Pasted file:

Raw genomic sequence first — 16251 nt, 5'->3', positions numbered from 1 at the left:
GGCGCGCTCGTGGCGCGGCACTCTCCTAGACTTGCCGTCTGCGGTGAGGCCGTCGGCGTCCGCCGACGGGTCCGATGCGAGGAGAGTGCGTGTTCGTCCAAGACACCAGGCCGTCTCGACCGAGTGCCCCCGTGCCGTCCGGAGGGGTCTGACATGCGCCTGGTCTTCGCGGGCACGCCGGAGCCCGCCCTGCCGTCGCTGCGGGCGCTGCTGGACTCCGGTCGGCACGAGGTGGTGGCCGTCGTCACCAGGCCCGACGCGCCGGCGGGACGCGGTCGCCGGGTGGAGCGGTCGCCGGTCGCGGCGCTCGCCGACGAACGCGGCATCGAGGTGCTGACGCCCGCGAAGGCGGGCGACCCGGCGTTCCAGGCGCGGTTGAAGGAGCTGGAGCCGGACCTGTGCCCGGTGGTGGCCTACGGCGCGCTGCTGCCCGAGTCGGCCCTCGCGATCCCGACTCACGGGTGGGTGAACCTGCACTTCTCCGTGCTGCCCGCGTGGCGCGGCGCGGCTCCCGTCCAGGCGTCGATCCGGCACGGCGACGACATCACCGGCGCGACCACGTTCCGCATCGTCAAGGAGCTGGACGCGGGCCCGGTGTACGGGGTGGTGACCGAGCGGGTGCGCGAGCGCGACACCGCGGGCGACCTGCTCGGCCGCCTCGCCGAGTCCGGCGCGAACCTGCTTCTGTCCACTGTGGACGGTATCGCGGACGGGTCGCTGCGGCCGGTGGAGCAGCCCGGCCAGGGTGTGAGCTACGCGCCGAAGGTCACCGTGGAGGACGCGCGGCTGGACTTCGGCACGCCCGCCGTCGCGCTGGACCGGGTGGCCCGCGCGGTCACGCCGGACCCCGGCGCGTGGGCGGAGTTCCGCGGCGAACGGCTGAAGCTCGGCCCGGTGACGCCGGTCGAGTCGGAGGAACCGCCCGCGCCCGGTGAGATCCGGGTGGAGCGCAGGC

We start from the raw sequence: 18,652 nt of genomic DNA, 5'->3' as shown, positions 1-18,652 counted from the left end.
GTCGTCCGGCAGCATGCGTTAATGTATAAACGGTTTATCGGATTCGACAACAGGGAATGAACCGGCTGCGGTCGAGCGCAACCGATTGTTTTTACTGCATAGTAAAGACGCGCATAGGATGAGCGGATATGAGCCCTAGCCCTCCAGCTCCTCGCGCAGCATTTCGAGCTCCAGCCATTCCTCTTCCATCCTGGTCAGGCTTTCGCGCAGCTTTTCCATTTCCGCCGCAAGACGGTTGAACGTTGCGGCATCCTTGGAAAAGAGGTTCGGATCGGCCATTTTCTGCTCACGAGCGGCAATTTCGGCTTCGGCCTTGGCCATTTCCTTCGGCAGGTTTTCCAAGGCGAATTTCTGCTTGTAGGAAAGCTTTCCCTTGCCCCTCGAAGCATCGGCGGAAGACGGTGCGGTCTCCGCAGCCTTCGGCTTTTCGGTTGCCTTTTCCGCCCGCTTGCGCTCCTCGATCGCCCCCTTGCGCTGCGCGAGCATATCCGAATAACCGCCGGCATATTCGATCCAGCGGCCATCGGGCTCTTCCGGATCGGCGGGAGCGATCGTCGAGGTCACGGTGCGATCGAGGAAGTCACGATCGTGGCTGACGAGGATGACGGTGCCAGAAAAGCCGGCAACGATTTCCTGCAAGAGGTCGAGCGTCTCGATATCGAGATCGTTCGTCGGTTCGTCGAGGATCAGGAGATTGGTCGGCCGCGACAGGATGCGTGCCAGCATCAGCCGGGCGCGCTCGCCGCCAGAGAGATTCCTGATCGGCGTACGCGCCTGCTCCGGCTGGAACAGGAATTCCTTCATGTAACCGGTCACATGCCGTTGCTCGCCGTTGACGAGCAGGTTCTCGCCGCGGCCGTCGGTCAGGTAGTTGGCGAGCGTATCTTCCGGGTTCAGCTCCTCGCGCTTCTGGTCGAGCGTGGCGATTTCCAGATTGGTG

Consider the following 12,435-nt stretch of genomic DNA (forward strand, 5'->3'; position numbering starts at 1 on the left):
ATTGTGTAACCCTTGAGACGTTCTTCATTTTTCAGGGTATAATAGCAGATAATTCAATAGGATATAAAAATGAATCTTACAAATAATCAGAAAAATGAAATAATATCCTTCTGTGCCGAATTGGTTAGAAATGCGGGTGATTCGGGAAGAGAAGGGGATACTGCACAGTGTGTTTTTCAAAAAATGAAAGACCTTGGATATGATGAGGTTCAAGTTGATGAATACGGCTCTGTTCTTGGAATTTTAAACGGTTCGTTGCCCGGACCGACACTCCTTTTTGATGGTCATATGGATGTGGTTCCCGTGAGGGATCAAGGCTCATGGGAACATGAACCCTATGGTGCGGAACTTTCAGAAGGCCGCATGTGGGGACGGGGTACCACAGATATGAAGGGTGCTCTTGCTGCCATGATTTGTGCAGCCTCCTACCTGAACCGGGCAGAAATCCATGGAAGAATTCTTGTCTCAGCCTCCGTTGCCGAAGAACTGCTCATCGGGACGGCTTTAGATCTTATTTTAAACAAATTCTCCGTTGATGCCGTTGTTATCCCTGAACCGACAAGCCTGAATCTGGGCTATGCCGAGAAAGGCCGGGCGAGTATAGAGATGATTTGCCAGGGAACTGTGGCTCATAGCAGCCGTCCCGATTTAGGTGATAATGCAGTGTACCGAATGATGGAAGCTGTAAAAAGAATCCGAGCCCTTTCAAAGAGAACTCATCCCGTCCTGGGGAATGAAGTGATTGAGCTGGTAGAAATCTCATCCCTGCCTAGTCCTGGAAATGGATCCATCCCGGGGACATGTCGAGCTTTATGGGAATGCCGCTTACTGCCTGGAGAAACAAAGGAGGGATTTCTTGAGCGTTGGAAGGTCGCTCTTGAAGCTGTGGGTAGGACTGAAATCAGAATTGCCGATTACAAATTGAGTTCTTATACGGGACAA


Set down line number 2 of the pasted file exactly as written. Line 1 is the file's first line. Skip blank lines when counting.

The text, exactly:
GGCGCGCTCGTGGCGCGGCACTCTCCTAGACTTGCCGTCTGCGGTGAGGCCGTCGGCGTCCGCCGACGGGTCCGATGCGAGGAGAGTGCGTGTTCGTCCAAGACACCAGGCCGTCTCGACCGAGTGCCCCCGTGCCGTCCGGAGGGGTCTGACATGCGCCTGGTCTTCGCGGGCACGCCGGAGCCCGCCCTGCCGTCGCTGCGGGCGCTGCTGGACTCCGGTCGGCACGAGGTGGTGGCCGTCGTCACCAGGCCCGACGCGCCGGCGGGACGCGGTCGCCGGGTGGAGCGGTCGCCGGTCGCGGCGCTCGCCGACGAACGCGGCATCGAGGTGCTGACGCCCGCGAAGGCGGGCGACCCGGCGTTCCAGGCGCGGTTGAAGGAGCTGGAGCCGGACCTGTGCCCGGTGGTGGCCTACGGCGCGCTGCTGCCCGAGTCGGCCCTCGCGATCCCGACTCACGGGTGGGTGAACCTGCACTTCTCCGTGCTGCCCGCGTGGCGCGGCGCGGCTCCCGTCCAGGCGTCGATCCGGCACGGCGACGACATCACCGGCGCGACCACGTTCCGCATCGTCAAGGAGCTGGACGCGGGCCCGGTGTACGGGGTGGTGACCGAGCGGGTGCGCGAGCGCGACACCGCGGGCGACCTGCTCGGCCGCCTCGCCGAGTCCGGCGCGAACCTGCTTCTGTCCACTGTGGACGGTATCGCGGACGGGTCGCTGCGGCCGGTGGAGCAGCCCGGCCAGGGTGTGAGCTACGCGCCGAAGGTCACCGTGGAGGACGCGCGGCTGGACTTCGGCACGCCCGCCGTCGCGCTGGACCGGGTGGCCCGCGCGGTCACGCCGGACCCCGGCGCGTGGGCGGAGTTCCGCGGCGAACGGCTGAAGCTCGGCCCGGTGACGCCGGTCGAGTCGGAGGAACCGCCCGCGCCCGGTGAGATCCGGGTGGAGCGCAGGC